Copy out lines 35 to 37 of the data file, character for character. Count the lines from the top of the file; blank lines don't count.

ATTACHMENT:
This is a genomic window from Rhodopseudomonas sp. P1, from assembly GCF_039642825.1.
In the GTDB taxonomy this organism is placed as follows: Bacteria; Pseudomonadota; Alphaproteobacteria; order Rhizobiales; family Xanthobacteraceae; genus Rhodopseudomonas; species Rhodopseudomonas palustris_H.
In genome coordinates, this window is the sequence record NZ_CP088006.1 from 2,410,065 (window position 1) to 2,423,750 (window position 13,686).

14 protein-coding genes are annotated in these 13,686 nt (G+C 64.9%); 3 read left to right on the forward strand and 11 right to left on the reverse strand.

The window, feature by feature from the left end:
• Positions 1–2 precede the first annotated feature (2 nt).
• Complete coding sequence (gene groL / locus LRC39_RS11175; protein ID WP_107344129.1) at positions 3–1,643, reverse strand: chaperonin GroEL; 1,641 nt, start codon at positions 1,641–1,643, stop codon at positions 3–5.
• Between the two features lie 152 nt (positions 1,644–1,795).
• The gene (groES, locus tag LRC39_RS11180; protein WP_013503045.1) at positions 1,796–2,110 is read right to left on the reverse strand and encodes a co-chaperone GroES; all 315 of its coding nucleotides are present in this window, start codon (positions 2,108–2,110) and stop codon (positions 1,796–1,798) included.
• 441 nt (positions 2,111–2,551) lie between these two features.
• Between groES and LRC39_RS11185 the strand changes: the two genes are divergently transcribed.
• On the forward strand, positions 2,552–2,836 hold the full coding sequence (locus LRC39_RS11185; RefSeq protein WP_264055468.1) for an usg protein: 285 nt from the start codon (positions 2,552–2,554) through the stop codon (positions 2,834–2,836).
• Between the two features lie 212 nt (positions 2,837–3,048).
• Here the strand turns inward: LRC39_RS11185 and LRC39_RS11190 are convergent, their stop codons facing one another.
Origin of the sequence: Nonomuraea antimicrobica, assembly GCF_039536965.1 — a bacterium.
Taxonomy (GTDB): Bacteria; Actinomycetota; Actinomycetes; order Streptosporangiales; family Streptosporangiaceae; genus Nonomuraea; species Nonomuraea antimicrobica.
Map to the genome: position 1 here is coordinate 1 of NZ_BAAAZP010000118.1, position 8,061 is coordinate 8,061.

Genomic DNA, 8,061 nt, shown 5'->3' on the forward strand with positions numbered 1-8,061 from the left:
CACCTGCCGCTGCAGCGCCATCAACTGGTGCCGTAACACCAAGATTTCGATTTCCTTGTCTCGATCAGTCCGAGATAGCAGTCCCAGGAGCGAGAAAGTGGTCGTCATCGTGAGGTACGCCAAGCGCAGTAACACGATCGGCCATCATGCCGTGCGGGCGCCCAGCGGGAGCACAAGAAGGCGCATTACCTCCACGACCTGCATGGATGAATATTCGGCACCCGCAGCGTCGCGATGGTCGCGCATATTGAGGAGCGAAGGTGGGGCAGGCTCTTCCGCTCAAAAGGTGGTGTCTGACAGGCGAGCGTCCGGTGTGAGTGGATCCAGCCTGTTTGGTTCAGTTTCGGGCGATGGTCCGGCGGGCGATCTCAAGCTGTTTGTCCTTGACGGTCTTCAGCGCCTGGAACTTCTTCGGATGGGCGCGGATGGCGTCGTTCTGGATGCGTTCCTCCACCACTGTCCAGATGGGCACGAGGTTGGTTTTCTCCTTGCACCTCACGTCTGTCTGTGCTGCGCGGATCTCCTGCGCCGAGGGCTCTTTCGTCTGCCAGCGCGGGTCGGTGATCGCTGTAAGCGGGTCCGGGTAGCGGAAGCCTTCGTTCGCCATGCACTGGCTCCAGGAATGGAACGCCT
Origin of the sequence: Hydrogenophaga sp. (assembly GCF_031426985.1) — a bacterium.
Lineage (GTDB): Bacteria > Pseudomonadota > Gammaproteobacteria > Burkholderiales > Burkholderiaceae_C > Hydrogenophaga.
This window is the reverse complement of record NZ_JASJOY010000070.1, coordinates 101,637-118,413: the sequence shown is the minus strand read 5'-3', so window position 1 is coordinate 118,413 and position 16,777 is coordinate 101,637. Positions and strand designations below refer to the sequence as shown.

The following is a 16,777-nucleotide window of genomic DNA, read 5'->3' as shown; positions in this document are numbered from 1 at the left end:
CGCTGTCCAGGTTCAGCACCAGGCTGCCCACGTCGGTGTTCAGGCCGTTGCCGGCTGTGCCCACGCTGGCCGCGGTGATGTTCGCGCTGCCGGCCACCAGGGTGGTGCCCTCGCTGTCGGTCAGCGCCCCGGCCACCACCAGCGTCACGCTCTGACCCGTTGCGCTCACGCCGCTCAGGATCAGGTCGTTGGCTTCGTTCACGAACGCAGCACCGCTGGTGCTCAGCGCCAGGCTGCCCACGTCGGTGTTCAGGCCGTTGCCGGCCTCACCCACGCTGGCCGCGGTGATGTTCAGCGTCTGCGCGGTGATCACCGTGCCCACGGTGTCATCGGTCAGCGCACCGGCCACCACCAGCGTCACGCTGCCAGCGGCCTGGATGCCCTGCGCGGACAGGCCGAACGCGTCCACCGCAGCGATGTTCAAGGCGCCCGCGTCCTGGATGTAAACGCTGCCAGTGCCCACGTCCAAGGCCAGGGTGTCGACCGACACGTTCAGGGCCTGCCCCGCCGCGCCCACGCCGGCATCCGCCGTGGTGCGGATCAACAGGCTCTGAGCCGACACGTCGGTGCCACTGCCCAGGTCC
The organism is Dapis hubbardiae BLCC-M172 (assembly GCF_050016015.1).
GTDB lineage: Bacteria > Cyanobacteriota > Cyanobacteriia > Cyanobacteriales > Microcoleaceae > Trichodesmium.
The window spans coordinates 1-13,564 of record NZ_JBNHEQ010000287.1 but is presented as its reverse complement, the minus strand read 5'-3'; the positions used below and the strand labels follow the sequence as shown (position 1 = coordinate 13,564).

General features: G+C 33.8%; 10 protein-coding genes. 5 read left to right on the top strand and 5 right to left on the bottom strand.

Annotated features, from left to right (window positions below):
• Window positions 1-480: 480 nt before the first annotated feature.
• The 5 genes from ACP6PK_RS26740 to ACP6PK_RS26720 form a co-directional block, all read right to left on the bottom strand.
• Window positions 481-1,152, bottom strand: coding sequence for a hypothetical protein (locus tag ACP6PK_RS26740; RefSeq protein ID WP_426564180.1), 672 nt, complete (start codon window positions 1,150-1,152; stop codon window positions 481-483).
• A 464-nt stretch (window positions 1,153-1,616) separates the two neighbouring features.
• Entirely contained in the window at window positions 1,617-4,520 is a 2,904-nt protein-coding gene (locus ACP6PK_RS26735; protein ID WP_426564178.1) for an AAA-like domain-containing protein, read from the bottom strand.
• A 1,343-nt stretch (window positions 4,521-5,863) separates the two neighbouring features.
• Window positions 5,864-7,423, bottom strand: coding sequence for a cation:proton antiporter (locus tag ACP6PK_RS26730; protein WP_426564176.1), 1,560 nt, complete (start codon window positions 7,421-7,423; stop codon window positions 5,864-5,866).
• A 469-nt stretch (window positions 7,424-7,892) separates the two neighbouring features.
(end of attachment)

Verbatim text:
• A 1,343-nt stretch (window positions 4,521-5,863) separates the two neighbouring features.
• Window positions 5,864-7,423, bottom strand: coding sequence for a cation:proton antiporter (locus tag ACP6PK_RS26730; protein WP_426564176.1), 1,560 nt, complete (start codon window positions 7,421-7,423; stop codon window positions 5,864-5,866).
• A 469-nt stretch (window positions 7,424-7,892) separates the two neighbouring features.